To high-end defense attorney Henry Garrison, Win Hughes is a woman he met during one of the most trying times of his life. She’s soft and warm, and he finds solace in their brief relationship. But Win has a secret. She’s actually Taylor Winston-Hughes—born to one of the wealthiest families in the country, orphaned as a child by a tragic accident. Win moves in the wealthiest circles, but her lavish lifestyle hides her pain.
When her best friend is murdered in the midst of a glittering New York gala, Win’s charged with the crime, and the only person in the world she wants to see is Henry.
Henry is shocked at the true identity of his lover, but he can’t reject the case. This case could take his new firm into the stratosphere. Still, he’s not getting burned by Win again. And yet every turn brings them closer together.
As the case takes a wild turn and Win's entire life is upended, she must look to the people she's closest to in order to find a killer. And Henry must decide between making his case and saving the woman he loves…
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EXCERPT:Henry glanced up at the clock. Two thirty p.m. Somehow he’d expected Win to show up bright and early this morning. He’d woken up and made a pot of coffee, and he’d gone over all the ways he would explain to her that this was a bad idea.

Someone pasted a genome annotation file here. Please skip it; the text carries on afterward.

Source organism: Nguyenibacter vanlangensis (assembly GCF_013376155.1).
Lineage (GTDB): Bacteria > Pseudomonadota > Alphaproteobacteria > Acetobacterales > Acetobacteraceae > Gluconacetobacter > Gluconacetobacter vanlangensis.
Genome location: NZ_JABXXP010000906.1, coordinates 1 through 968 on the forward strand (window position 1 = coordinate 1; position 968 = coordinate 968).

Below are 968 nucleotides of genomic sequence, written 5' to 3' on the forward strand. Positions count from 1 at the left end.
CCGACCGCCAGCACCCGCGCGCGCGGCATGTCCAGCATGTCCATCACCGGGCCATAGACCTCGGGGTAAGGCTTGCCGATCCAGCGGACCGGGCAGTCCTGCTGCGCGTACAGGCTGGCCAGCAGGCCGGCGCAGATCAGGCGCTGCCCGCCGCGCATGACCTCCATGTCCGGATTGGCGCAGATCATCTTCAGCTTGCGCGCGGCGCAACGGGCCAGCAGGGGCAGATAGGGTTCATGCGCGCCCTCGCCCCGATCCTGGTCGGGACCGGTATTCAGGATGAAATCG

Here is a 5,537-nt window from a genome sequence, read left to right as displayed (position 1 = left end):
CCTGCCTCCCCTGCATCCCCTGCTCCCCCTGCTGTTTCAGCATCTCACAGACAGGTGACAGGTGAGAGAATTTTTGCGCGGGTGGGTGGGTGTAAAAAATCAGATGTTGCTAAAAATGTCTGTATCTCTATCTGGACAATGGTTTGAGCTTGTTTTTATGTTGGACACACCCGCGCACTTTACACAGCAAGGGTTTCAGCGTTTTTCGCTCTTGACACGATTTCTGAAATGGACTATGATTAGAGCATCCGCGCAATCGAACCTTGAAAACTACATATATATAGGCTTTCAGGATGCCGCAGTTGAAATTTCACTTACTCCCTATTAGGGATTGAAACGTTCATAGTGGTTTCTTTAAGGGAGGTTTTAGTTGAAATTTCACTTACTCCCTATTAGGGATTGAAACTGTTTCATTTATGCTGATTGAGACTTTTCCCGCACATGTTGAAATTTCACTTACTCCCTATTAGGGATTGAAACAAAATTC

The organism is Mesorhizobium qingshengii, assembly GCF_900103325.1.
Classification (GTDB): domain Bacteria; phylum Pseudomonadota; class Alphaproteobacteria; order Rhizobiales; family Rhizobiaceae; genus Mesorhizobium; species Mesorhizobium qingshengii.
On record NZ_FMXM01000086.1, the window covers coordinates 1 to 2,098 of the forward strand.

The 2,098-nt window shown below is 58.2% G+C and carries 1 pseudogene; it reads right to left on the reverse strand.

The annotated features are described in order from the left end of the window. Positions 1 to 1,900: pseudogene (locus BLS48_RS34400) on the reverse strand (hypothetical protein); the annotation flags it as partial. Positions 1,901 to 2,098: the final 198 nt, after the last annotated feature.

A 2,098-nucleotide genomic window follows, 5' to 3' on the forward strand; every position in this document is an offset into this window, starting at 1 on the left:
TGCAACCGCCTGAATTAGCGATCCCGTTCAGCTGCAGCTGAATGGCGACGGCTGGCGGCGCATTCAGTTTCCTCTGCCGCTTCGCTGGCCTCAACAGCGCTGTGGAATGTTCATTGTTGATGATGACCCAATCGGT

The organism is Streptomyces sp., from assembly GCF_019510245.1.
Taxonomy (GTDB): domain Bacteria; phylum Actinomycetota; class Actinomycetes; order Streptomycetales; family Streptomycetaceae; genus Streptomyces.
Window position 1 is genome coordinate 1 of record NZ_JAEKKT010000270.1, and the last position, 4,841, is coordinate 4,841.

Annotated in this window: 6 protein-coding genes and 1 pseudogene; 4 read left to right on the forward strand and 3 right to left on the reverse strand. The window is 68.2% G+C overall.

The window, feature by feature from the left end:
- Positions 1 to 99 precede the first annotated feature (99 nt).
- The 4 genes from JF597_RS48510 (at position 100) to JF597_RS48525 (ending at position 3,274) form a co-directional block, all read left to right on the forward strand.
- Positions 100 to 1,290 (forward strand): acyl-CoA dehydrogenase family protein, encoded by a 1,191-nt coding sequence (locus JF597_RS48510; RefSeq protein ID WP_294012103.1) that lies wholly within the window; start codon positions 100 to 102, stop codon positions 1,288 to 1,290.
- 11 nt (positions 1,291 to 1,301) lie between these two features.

Because it was still a bad idea.
Alicia might have given in to Noah and Drew Lawless’s blackmail, but she would be back at some point. Then there was the fact that he dealt with unsavory clients on a daily basis. He took on high-profile cases and often got dragged through the mud along with the client.
There were plenty of people out there who hated him. Loathed him and despised the very fact that he existed and cheered if he failed. He was used to it. Sweet little Win was not and would be horrified.
So he was going to tell her how amazing their night together was and then turn her down gently.
Except she hadn’t shown up and that bugged the hell out of him.
She’d been the one to claim she would be here despite the fact that he’d told her not to come. She’d told him she didn’t care what he thought.
It was perverse, but if he’d had her number, he might have called and said a few things about setting expectations and then not meeting them.